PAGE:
A Chinese e-commerce site called Pinduoduo, or PDD, has raised more than $1 billion at a valuation of about $15 billion, roughly 10 times the level just a year ago, according to people familiar with the matter.
The Shanghai-based company, founded by ex-Google engineer Colin Huang, is getting the money from existing investors including Sequoia Capital China and Tencent Holdings Ltd., said the people, asking not to be named because the matter is private. Some of the money was invested at a slightly lower valuation, one of the people said. The company didn’t respond to requests for comment.
PDD has become one of the fastest-growing startups in China by creating a sort of Facebook-Groupon mashup, where people spot deals on fruit, clothes or toilet paper and then recruit their friends to buy at a discount. The app, often used through Tencent’s WeChat messaging service, offers merchandise at times 20 percent cheaper than market price by letting consumers buy directly from manufacturers, cutting out middlemen, advertising and acquisition costs. Huang and his developers also used their experience to add gaming elements to the shopping experience, dolling out coupons and rewards.
The startup has increased its transaction volume by at least 10 times in the past year and plans to use the funding for expansion, another person familiar with the matter said. Among PDD’s other investors are IDG Capital and Banyan Capital. It raised more than $100 million at a valuation of more than $1.5 billion, people familiar said in April last year.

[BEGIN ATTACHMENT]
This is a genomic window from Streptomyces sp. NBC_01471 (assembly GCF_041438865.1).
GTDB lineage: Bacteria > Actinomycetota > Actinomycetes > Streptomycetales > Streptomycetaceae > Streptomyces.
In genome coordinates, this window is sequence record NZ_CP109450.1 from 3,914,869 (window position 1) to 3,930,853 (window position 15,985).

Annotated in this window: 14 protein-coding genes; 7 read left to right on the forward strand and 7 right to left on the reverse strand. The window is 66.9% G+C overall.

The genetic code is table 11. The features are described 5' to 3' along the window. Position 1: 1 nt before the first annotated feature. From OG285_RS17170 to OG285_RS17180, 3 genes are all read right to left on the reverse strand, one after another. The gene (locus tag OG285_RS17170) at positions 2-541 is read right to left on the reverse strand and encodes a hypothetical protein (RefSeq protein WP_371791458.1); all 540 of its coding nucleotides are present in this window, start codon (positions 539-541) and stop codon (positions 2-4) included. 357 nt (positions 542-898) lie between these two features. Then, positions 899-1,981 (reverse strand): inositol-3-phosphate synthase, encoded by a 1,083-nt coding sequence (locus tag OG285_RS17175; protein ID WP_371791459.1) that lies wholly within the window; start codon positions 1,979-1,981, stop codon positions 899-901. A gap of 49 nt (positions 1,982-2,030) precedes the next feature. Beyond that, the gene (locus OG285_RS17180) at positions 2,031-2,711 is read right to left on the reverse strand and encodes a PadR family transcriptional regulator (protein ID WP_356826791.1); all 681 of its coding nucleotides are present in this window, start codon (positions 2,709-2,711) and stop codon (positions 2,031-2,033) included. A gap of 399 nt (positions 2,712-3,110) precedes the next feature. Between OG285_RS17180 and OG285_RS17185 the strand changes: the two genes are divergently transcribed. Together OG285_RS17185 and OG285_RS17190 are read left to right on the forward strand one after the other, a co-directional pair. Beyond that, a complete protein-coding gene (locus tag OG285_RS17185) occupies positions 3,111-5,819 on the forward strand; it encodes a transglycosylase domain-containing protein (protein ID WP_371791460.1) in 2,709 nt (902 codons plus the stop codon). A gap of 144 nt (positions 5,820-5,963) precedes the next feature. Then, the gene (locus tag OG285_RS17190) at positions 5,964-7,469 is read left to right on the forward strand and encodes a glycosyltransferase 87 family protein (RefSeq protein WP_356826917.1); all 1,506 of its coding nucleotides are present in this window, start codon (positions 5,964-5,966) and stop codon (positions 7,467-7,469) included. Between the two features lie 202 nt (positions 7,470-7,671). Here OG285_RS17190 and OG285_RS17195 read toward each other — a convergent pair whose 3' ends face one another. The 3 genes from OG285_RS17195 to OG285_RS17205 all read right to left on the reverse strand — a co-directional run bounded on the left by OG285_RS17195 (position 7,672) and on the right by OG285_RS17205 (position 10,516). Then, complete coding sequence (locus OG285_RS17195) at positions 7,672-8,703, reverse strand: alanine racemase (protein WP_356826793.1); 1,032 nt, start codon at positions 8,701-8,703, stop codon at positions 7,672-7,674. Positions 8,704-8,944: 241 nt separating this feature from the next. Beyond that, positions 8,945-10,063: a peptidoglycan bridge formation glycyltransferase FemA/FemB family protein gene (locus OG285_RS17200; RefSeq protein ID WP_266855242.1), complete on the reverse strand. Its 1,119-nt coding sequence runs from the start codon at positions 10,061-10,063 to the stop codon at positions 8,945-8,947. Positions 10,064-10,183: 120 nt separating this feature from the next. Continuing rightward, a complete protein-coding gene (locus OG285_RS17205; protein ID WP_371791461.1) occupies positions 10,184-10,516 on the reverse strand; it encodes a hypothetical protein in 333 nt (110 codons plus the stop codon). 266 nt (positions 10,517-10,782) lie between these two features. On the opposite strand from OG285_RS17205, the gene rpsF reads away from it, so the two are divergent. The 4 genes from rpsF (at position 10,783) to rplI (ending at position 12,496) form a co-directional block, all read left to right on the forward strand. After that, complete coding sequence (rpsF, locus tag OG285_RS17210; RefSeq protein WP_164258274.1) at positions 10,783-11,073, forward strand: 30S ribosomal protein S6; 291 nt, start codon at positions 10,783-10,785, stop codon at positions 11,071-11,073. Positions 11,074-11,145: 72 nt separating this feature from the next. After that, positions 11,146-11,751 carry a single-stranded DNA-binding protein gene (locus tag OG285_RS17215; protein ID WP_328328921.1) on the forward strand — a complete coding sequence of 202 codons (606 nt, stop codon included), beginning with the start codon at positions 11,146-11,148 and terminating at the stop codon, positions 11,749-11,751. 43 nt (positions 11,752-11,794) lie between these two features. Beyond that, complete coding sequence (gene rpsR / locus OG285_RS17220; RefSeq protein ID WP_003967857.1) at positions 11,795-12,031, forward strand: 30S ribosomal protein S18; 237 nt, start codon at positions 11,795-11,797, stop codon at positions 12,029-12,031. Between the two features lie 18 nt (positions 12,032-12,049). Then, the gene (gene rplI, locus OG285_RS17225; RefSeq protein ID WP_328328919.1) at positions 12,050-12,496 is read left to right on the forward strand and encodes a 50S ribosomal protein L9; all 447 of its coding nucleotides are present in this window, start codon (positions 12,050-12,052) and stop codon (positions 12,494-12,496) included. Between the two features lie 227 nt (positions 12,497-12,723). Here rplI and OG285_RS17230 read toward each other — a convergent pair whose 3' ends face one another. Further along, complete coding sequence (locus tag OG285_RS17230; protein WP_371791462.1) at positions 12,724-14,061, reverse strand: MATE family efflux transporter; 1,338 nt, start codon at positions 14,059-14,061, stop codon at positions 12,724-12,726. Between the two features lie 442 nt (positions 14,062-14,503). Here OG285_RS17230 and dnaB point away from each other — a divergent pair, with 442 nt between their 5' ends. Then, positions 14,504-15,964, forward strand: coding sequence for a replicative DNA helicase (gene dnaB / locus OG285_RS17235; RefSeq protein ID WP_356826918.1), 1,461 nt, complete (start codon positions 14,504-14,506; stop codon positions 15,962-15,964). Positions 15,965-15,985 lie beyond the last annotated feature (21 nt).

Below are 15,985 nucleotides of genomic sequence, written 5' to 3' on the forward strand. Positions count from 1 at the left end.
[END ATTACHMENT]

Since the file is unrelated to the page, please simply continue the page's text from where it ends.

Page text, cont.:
PDD’s latest fundraising fell short of the rumored $3 billion that periodical 36kr had reported, without citing sources.
Besides its reputation for low prices, PDD has benefited from a large base of users in lower-tier cities. In the year ending December 2017, the number of people using its mobile app at least once a month grew by 724 percent to hit 156.5 million users, according to data from QuestMobile. For comparison, JD.com Inc., a well established e-commerce provider with a market cap of about $56 billion, had 225.7 million monthly active users at the end of 2017.
Huang launched his career in Silicon Valley and then returned home to become a serial entrepreneur. The idea behind PDD is to give people a different experience than at traditional e-commerce sites like Amazon.com or Alibaba, where shoppers tend to plug in a keyword and then pick out an item after sorting through a few options. Instead, his app is supposed to be more like a digital version of shopping at the mall with friends, where you can share ideas and get feedback from people you trust.
If a shopper recruits friends to join them in an eligible purchase, the entire group gets a discount. Because PDD is used on Tencent’s messaging service, the app’s sales items have become a common sight on WeChat Moment threads – the equivalent of a Facebook user’s feed.